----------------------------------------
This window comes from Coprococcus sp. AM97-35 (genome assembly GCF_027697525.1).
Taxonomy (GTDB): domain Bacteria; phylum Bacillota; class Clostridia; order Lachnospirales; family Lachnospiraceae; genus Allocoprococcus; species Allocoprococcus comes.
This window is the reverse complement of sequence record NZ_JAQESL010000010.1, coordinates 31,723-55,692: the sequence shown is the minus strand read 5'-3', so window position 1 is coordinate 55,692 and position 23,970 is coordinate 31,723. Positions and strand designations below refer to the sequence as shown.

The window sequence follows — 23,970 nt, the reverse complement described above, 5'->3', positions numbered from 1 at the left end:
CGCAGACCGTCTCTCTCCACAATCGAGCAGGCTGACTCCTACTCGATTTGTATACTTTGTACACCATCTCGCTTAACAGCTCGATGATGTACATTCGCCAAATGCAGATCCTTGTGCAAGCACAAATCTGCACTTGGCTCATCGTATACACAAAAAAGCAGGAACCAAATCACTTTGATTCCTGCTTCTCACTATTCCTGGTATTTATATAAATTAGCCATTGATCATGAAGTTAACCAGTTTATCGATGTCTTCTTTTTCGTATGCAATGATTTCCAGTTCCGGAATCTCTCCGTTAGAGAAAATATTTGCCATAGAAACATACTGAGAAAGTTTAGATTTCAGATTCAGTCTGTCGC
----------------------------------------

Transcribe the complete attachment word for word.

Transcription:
This window comes from Coprococcus sp. AM97-35 (genome assembly GCF_027697525.1).
Taxonomy (GTDB): domain Bacteria; phylum Bacillota; class Clostridia; order Lachnospirales; family Lachnospiraceae; genus Allocoprococcus; species Allocoprococcus comes.
This window is the reverse complement of sequence record NZ_JAQESL010000010.1, coordinates 31,723-55,692: the sequence shown is the minus strand read 5'-3', so window position 1 is coordinate 55,692 and position 23,970 is coordinate 31,723. Positions and strand designations below refer to the sequence as shown.

The window sequence follows — 23,970 nt, the reverse complement described above, 5'->3', positions numbered from 1 at the left end:
CGCAGACCGTCTCTCTCCACAATCGAGCAGGCTGACTCCTACTCGATTTGTATACTTTGTACACCATCTCGCTTAACAGCTCGATGATGTACATTCGCCAAATGCAGATCCTTGTGCAAGCACAAATCTGCACTTGGCTCATCGTATACACAAAAAAGCAGGAACCAAATCACTTTGATTCCTGCTTCTCACTATTCCTGGTATTTATATAAATTAGCCATTGATCATGAAGTTAACCAGTTTATCGATGTCTTCTTTTTCGTATGCAATGATTTCCAGTTCCGGAATCTCTCCGTTAGAGAAAATATTTGCCATAGAAACATACTGAGAAAGTTTAGATTTCAGATTCAGTCTGTCGC